Aristotle's Poetics in Shakespeare's King Lear
According to Aristotle in his book Poetics, the cathartic effects of a tragedy are its purpose, which is mediated through its form. An examination of Shakespeare's King Lear in relation to the Aristotelian elements of tragedy - focusing on his compliance with Plot and inversion of Thought - will demonstrate how the playwright preserves the cathartic outcome despite the dramatically altered balance between pity and fear.
Of the three Unities of Time, Place and Action, only the last can be directly attributed to Aristotle, who referred to it as the "principal of organic unity of literature." In King Lear, Shakespeare abides by this principal, which states that the plot should have a beginning, middle and end, it should be the appropriate length for the believable unfolding of events, and the main character (since referred to as the tragic hero) should follow a specific dramatic process. He should be a man greater than ourselves who goes from fortune to misfortune (peripeteia) due to a flaw in his character (harmatia). This is followed by anagnorisis, enlightenment of his responsibility for the fall, yet the punishment still exceeds the crime.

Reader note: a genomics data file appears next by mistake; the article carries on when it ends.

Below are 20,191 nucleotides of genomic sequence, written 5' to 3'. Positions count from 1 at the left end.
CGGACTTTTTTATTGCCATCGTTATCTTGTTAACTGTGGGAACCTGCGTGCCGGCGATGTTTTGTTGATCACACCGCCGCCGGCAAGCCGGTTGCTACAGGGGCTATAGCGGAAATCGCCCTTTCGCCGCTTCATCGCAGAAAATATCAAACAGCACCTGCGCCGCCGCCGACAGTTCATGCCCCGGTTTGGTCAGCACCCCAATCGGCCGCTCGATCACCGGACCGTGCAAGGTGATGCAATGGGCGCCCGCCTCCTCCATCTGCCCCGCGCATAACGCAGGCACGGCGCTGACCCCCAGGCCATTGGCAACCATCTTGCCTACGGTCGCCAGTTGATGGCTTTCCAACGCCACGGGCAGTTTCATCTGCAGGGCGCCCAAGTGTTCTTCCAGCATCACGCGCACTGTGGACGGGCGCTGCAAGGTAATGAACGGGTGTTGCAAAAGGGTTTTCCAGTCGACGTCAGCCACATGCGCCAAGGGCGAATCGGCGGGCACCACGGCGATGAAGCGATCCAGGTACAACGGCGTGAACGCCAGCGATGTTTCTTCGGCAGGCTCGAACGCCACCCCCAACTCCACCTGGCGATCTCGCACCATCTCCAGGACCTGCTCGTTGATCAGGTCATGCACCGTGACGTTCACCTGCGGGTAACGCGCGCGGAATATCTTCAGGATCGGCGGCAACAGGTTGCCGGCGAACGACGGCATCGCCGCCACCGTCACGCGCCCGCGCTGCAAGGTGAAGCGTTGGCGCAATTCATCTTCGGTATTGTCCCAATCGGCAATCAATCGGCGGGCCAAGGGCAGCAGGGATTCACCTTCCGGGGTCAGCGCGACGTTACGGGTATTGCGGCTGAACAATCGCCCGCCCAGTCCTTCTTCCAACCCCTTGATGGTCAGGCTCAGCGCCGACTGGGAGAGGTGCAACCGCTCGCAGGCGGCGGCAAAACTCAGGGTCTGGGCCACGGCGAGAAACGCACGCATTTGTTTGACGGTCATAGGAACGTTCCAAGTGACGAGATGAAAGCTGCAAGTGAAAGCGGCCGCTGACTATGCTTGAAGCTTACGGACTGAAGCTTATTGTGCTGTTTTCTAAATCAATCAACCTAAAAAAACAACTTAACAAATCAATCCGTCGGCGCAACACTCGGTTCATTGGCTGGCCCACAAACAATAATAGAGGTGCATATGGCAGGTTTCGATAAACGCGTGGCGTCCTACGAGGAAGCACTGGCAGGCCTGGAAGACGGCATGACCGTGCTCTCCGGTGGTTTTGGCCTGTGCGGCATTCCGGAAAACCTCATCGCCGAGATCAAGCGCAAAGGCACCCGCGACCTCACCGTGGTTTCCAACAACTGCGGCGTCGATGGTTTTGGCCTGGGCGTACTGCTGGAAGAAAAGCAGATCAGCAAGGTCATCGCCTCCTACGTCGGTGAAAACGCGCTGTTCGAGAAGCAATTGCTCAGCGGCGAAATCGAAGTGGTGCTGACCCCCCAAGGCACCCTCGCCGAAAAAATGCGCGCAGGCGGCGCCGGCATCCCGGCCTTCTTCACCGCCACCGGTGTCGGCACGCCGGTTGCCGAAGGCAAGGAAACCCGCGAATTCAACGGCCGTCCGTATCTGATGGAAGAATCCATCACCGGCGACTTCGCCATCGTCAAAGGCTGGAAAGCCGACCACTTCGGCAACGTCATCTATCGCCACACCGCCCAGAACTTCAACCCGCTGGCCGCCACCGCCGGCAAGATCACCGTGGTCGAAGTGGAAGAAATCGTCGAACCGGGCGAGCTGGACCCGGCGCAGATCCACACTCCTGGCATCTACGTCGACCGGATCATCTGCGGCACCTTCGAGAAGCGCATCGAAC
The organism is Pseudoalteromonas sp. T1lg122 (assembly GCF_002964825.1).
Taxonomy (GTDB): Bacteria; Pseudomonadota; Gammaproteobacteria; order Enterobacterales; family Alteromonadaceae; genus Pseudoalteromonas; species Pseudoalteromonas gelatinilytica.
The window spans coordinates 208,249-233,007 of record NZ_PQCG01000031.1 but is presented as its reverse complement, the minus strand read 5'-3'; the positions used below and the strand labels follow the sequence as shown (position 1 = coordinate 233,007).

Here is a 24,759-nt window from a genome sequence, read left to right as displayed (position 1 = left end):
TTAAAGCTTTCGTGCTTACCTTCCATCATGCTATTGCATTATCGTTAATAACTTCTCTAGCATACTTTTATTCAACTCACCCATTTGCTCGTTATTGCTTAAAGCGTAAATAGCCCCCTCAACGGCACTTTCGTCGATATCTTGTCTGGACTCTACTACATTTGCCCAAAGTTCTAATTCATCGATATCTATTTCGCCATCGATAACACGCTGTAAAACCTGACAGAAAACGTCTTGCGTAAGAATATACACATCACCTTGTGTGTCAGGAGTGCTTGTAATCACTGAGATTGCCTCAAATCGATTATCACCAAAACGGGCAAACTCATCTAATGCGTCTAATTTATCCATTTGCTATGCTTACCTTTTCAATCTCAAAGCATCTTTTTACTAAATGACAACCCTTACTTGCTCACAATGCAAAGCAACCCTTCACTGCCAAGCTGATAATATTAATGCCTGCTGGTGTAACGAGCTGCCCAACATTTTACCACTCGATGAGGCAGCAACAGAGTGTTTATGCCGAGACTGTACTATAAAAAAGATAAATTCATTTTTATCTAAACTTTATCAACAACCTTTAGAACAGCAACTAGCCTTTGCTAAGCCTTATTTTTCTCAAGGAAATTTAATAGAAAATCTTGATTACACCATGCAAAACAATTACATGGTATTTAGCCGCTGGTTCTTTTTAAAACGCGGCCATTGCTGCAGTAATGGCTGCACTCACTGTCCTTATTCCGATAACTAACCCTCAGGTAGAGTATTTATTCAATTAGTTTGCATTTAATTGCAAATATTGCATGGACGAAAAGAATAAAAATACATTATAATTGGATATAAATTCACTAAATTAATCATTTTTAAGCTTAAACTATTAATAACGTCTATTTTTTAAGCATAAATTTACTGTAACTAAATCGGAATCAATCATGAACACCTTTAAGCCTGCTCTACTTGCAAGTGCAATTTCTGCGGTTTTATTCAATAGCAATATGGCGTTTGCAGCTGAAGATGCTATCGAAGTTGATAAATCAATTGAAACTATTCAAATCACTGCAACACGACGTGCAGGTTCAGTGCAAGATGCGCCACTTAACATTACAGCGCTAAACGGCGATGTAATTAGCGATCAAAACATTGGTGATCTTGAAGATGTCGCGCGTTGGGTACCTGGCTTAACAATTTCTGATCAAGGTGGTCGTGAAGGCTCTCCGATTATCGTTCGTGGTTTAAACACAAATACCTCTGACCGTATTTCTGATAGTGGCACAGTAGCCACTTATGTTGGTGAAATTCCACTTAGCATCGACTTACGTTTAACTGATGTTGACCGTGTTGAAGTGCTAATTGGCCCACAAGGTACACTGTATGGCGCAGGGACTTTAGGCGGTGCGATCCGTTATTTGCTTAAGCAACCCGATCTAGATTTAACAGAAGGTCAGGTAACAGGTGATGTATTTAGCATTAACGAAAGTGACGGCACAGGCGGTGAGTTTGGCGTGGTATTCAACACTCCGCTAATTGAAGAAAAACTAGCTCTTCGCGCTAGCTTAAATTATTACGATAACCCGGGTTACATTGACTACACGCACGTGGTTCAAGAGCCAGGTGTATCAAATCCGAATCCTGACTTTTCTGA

The prologue to King Lear combines exposition and action, giving the...
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